System Architecture

Customer Requirements

The Customer requirements leading to a mixed-mode(1) Asic may be very diverse. It will very much depend if the customer has experience about dealing with Asic designs before.  
Roughly we may grade this into 4 basic patterns:

  • The customer is having a basic idea about an innovative product without too much details.
  • The customer has a very concrete idea about an electronic circuit that he would like to realize into an Asic, including commercial aspects as volumes and pricing level. The idea is sketched on paper with some basic operation modes and some basic requirements.
  • An existing working electronic breadboard is available and the customer would like to have this board realized into one Asic.
  • The customer has an existing Asic but would like to make the next generation of this device. The specs of the existing device are available. 

Depending on the level of “maturity” of the idea the approach we follow is different.  
Approach for a) and b) are very similar though for a) some more preparatory discussions and work is needed. 
For type a) we have to get the system requirements of the customers’ idea properly defined. Questions like: what is the system supposed to do and what not? What is the typical application and what would be the desired specifications of the system? To answer these questions the marketing department of the customer needs to be involved. What are the forecasted volumes at what sales price? Outcome of the exercise is a basic requirement list with prognosis of volumes and sales price.  
If the elements of a) are clear we go to b) 
As we are targeting a mixed-mode Asic we should translate the concrete idea into an architectural model of how the asic should look like. Questions as: what components to be put in the Asic and what components should be outside? What are the specification requirements of the different building blocks? Are these specification feasible with “normal” (2) IC building blocks?  Different architectures may be put forward. Selection of the most appropriate architecture may be done on either feasibility base, cost base, risk base etc. To evaluate the risk of different architectures one may use a system FMEA (3) elaborated by a multidisciplinary team of the customer together with the Asic consultant.  Outcome of the exercise is a basic architecture of the chip with building blocks and specification of the blocks,  number of pins and external components.  Once this is approved this may be the start of a breadboard.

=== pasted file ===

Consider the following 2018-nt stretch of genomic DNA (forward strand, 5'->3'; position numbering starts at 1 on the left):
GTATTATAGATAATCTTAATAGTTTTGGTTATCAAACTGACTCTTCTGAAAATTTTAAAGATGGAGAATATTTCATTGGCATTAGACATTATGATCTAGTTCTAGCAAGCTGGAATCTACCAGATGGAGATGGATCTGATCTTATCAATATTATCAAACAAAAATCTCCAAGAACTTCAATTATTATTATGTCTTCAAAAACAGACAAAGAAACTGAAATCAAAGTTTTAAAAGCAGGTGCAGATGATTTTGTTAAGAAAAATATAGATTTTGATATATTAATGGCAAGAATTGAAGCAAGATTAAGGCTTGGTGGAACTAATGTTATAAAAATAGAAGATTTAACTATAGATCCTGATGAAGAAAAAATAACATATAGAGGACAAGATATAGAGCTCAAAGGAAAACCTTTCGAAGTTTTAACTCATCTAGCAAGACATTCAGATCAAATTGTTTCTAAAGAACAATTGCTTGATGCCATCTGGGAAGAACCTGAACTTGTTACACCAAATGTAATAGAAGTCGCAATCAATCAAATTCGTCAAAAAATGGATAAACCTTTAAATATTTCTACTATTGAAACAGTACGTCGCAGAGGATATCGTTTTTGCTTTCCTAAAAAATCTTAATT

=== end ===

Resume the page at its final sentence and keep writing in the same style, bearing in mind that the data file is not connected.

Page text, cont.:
If the elements of b) are clear we go to c) 
In case the customer has made his own breadboard we can base ourselves on that. However it is perfectly possible that the architectural design of the breadboard is not well suited to be integrated into an Asic. In that case we have to go back to phases b) or eventually a) if these elements were skipped in the customers’ process. 
If the appropriate chip architecture has been defined see process for case b) the Asic oriented breadboard can be build. Link to breadboard. Of course this breadboard needs to be tested in the environment and conditions it has to work. This may pose quite some challenges (4 examples link) 
In case d) if an existing Asic is used as a starting base, one needs to make clear what are the reasons for the redesign. Either it can be a cost improvement or  it may be extending the functionality of the Asic, obsolescence of the existing device etc. Depending on the level of preparative work done by the customer one may need to rework some of the system requirements or the basic architecture of the chip. Depending on the evaluation of all that it will be decided if a new breadboard is required or not.  
See diagram scanned where these text can be put under or it can be extra explanation…
Links to be clicked:

  • Mixed mode in the definition of ICR is a design that has both analog and digital circuitry on board. The amount of  Analog circuitry is ranging from 20% of the chip area till 90%...
  • With normal we mean standard analog building blocks like opamps, comparators, A/D, D/A, bandgaps, sensors etc…When one needs very accurate “laser” trimmed and expensive components, the feasibility would look different.
  • FMEA: failure mode and effect analysis. A methodology used in automotive industry that can be deployed to verify the impact of different failure modes onto a given system architecture. Comparing different architectures with FMEA would lead to the lowest risk implementation.
  • Give some examples of size problems, current consumption etc.
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